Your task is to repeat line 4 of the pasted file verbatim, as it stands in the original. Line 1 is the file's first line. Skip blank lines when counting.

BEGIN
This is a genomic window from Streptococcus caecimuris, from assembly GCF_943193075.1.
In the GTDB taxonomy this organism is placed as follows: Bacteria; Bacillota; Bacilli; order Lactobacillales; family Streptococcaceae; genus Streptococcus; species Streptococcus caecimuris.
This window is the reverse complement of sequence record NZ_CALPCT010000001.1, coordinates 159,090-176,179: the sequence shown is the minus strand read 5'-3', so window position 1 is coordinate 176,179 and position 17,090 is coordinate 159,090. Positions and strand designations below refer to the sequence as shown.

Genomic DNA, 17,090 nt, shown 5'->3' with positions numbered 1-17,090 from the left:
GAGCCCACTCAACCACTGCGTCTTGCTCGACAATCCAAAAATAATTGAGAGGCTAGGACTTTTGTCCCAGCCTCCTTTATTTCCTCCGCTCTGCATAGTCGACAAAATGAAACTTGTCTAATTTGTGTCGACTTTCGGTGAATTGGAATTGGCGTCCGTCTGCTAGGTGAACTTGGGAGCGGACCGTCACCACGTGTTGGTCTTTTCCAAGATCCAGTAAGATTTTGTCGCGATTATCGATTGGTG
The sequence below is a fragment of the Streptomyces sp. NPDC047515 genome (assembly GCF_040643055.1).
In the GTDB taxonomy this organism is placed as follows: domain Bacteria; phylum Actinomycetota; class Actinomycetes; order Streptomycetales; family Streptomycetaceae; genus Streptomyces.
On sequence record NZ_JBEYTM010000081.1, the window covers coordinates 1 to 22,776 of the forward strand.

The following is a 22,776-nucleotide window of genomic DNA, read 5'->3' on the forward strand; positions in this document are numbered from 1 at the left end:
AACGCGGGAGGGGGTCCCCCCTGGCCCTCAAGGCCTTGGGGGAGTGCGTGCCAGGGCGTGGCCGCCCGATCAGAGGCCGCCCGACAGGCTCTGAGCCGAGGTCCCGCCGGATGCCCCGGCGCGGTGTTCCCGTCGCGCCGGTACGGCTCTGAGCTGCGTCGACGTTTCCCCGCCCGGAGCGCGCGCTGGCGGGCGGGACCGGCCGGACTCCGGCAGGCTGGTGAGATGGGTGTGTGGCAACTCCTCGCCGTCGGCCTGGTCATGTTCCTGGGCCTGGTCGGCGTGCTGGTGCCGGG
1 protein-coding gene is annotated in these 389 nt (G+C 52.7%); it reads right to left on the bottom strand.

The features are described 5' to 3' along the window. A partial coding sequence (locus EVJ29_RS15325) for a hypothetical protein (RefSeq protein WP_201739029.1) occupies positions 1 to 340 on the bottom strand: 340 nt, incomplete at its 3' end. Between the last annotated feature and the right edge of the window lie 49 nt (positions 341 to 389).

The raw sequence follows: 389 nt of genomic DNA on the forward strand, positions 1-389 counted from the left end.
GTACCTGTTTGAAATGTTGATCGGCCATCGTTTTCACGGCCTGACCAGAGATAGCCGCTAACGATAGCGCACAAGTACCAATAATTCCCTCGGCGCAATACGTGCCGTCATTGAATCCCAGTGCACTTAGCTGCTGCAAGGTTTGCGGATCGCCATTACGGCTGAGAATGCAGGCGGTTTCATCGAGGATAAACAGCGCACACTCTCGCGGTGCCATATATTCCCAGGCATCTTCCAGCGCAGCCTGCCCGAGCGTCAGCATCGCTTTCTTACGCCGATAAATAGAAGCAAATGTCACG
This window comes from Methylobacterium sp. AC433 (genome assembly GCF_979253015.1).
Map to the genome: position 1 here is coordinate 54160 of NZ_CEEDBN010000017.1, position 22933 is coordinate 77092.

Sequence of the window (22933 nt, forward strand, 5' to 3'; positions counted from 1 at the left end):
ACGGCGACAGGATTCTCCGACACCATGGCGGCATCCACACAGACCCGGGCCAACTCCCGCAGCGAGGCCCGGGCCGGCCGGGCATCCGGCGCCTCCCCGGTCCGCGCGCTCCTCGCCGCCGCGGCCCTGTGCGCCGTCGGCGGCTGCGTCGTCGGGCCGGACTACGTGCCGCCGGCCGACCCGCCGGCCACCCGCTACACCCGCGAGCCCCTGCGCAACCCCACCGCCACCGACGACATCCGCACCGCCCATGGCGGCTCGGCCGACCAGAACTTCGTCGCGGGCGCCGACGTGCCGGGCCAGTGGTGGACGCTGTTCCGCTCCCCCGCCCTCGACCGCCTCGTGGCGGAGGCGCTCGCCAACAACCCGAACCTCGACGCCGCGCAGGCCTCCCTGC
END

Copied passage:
Genomic DNA, 17,090 nt, shown 5'->3' with positions numbered 1-17,090 from the left: